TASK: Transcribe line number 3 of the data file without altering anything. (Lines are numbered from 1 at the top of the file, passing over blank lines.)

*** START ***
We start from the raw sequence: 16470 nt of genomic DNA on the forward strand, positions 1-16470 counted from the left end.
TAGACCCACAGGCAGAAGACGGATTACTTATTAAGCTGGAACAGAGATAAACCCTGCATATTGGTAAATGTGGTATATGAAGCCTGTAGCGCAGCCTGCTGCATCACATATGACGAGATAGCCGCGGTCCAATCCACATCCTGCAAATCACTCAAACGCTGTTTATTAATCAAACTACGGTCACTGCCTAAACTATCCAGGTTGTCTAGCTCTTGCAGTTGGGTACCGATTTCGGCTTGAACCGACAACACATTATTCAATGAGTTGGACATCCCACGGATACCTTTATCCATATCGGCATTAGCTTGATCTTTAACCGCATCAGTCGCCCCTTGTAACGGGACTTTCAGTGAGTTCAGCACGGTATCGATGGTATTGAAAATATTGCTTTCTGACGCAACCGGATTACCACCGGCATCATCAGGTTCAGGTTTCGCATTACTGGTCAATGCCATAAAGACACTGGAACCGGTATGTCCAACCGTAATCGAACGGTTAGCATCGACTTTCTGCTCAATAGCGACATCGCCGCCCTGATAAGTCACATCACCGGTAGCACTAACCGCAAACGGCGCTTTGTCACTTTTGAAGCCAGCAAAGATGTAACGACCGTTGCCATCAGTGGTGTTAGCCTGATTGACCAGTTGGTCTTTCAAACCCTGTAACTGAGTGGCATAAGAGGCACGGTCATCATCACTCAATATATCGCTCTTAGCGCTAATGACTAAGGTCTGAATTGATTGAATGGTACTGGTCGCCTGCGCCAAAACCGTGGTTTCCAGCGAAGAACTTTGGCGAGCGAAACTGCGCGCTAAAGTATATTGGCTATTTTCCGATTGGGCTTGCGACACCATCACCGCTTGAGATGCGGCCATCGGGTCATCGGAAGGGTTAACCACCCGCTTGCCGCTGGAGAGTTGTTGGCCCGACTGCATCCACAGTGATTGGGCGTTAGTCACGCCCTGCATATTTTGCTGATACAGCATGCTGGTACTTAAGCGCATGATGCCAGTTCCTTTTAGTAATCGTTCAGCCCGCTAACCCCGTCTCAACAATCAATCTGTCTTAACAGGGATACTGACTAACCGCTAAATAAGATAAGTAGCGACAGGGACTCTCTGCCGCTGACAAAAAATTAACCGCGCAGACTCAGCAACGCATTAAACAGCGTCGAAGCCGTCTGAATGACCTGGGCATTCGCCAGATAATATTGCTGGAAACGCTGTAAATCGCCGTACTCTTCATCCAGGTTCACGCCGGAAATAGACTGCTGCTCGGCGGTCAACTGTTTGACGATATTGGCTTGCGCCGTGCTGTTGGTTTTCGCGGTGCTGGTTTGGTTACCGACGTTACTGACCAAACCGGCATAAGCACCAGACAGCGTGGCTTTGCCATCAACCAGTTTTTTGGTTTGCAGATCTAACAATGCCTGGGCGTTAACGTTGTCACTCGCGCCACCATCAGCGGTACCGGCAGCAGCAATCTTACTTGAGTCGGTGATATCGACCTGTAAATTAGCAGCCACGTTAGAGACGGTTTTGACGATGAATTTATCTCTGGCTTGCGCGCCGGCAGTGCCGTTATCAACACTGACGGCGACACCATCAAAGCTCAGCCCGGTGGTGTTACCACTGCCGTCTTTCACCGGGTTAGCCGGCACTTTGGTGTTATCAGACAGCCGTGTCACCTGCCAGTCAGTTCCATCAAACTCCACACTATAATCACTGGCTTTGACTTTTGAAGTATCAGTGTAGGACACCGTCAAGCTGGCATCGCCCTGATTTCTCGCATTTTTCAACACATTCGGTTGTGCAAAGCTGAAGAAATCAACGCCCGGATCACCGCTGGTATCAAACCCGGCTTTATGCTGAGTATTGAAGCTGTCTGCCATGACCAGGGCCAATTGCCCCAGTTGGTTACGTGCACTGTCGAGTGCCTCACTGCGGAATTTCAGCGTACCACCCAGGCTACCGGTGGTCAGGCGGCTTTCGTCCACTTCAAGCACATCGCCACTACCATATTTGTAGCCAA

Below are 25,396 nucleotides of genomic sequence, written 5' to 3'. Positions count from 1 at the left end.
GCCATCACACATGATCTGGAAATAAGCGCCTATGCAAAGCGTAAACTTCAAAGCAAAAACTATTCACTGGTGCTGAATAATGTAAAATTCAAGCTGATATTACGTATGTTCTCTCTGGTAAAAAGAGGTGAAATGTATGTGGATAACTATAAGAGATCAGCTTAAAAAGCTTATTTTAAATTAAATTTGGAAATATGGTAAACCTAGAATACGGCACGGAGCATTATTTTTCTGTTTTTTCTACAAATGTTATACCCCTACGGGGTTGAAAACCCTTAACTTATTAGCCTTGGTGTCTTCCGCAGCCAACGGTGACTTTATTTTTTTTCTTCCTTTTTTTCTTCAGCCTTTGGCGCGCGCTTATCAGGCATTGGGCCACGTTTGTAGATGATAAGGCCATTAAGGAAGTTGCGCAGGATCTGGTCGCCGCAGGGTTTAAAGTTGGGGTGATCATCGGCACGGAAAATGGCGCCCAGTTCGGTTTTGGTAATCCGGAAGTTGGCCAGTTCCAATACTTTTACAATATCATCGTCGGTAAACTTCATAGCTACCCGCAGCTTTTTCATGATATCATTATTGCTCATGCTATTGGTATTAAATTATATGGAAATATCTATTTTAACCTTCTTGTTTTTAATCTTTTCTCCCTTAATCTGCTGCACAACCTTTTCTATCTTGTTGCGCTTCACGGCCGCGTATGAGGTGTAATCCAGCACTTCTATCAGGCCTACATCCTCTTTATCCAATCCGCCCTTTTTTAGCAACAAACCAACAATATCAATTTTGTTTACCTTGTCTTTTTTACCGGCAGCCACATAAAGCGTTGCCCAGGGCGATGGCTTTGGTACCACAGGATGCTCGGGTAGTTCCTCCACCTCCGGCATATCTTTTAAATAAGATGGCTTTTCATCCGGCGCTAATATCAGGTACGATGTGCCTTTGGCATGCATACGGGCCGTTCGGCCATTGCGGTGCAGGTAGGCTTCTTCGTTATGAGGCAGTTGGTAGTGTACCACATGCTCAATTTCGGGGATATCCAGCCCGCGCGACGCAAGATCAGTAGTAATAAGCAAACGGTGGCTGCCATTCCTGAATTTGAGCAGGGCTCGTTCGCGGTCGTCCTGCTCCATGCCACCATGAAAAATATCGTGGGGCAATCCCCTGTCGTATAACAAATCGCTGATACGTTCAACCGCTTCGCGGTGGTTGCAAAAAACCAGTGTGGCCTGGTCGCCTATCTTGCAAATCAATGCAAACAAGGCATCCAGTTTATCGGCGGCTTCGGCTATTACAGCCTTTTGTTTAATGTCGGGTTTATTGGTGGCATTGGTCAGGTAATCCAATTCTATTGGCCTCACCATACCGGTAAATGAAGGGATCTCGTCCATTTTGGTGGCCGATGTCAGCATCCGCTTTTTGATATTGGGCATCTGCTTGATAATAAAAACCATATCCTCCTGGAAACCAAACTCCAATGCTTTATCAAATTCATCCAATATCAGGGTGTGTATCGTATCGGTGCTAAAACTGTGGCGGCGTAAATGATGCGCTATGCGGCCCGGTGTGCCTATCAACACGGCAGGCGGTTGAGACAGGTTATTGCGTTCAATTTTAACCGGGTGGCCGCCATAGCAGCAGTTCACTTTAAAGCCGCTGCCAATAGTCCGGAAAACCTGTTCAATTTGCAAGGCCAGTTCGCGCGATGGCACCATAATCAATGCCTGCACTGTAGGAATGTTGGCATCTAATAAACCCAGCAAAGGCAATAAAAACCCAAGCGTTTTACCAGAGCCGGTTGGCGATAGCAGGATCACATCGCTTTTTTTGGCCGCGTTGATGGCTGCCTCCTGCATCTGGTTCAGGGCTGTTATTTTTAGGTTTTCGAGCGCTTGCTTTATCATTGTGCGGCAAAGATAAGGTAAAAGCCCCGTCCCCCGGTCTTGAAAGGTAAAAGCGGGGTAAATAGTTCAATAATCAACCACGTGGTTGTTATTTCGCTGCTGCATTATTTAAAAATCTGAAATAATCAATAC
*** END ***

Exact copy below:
Below are 25,396 nucleotides of genomic sequence, written 5' to 3'. Positions count from 1 at the left end.